Budget 2018 and the tax base

 

Sir, – You report the predictable Social Justice Ireland reaction to the income tax proposals (“Budget skewed in favour of better-off, says Social Justice Ireland”, News, October 11th). In its budget publication, it bemoans the fact that high earners benefit more, in absolute terms, than lower earners. Thus someone earning €20,000 a year derives less benefit than someone earning €120,000 a year. Social Justice Ireland fails to point out, as usual, that the person earning six times as much in fact pays 35 times as much tax in the first place than their lower-paid fellow citizen. – Yours, etc,

DAVID FITZGERALD,

Goatstown,

Dublin 14.

Sir, – Your editorial of October 12th seems to agree with the Government’s view that this is a “broadly balanced” budget. This is clearly complete nonsense. Based on the budget, the Government is forecasting an exchequer deficit of €2.28 billion for 2018, which is greater than the combined projected revenue from property tax, capital acquisition tax, capital gains tax and customs duties: a lot of money.

Your columnist Pat Leahy notes that “Paschal Donohue balanced his budget”, that he “broadened the tax base”, and that he introduced “new taxes” (“Observing the Tao of Paschal Donohoe”, Opinion & Analysis, October 12th). Mr Donohue did none of these things. He adjusted a stamp duty rate, and amended some capital allowances rules, but these are neither new taxes nor a broadening of the tax base. To state that he balanced his budget is even more ludicrous than your editorial comment.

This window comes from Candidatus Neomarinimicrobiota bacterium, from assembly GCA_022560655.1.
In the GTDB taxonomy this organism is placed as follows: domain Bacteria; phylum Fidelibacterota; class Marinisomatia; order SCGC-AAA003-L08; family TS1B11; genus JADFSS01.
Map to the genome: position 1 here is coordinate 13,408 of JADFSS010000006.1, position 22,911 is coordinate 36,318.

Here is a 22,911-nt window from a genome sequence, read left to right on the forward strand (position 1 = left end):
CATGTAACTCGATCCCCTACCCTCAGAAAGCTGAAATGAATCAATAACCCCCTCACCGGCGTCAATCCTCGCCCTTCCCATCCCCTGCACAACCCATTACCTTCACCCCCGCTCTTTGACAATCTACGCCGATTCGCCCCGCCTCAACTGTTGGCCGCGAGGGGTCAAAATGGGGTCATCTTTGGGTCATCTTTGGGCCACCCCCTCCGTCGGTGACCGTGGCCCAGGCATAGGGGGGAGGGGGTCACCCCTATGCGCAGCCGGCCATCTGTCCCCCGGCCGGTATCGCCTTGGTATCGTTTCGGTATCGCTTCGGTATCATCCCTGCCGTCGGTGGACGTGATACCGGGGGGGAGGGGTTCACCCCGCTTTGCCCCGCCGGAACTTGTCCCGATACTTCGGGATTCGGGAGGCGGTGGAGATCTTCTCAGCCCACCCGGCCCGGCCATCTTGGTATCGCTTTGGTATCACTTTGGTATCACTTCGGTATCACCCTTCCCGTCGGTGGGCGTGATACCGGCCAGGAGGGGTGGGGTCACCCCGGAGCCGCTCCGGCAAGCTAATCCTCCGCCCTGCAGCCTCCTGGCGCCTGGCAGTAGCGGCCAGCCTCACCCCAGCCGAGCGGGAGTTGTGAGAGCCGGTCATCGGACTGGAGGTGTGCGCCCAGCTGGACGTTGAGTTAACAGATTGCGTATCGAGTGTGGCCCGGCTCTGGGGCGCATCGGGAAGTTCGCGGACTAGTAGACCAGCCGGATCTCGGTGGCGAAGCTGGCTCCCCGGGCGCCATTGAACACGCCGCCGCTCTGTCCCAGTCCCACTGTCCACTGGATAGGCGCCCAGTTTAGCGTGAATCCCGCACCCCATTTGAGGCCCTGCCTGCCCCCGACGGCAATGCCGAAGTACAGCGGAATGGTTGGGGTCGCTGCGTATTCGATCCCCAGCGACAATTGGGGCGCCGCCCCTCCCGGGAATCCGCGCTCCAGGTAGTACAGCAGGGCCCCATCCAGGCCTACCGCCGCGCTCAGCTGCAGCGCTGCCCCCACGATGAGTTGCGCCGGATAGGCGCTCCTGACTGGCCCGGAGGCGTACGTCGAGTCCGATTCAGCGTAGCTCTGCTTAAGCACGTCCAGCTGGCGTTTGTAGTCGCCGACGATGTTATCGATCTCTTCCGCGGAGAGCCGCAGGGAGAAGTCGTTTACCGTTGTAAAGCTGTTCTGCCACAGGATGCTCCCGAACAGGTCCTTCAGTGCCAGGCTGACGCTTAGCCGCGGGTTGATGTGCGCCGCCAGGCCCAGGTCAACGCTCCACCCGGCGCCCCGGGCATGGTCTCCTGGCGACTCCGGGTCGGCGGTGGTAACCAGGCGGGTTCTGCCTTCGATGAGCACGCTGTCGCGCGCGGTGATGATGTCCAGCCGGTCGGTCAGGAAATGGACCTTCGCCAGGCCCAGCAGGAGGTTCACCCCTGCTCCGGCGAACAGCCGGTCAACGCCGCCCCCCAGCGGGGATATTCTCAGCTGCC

Mr Leahy also states that “Donohue raised new tax revenues of €830 million”. Mr Donohoe hasn’t raised a ha’penny (nor even a half cent) as yet – everything is a proposal yet to be voted into law. The revenue then has to be generated and collected (and good luck to him on both fronts). – Yours, etc,

BILL POWER,

Tramore,

Co Waterford.

Sir, – As a private-sector worker who tends to pay for the giveaways of each budget, I generally get up earlier and earlier as I have to work harder to pay for everyone else’s gifts. After the recent budget, I decided to get up earlier but to my surprise I met myself going to bed. What do I do next? – Yours, etc,

BRIAN CULLEN,

Rathfarnham,

Dublin 16.